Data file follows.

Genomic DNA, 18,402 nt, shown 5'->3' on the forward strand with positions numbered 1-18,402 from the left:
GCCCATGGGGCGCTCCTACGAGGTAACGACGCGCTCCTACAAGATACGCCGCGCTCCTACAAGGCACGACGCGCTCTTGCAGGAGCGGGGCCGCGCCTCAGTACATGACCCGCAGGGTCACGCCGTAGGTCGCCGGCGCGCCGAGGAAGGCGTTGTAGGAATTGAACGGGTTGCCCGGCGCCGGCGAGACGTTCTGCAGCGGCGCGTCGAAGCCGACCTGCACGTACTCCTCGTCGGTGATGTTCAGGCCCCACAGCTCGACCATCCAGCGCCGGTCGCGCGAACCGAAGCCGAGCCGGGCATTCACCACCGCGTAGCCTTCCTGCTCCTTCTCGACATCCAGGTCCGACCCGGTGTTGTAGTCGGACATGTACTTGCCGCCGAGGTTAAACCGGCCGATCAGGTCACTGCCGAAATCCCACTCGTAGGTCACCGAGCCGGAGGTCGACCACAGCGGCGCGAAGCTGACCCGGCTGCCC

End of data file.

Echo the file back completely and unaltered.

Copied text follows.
Genomic DNA, 18,402 nt, shown 5'->3' on the forward strand with positions numbered 1-18,402 from the left:
GCCCATGGGGCGCTCCTACGAGGTAACGACGCGCTCCTACAAGATACGCCGCGCTCCTACAAGGCACGACGCGCTCTTGCAGGAGCGGGGCCGCGCCTCAGTACATGACCCGCAGGGTCACGCCGTAGGTCGCCGGCGCGCCGAGGAAGGCGTTGTAGGAATTGAACGGGTTGCCCGGCGCCGGCGAGACGTTCTGCAGCGGCGCGTCGAAGCCGACCTGCACGTACTCCTCGTCGGTGATGTTCAGGCCCCACAGCTCGACCATCCAGCGCCGGTCGCGCGAACCGAAGCCGAGCCGGGCATTCACCACCGCGTAGCCTTCCTGCTCCTTCTCGACATCCAGGTCCGACCCGGTGTTGTAGTCGGACATGTACTTGCCGCCGAGGTTAAACCGGCCGATCAGGTCACTGCCGAAATCCCACTCGTAGGTCACCGAGCCGGAGGTCGACCACAGCGGCGCGAAGCTGACCCGGCTGCCC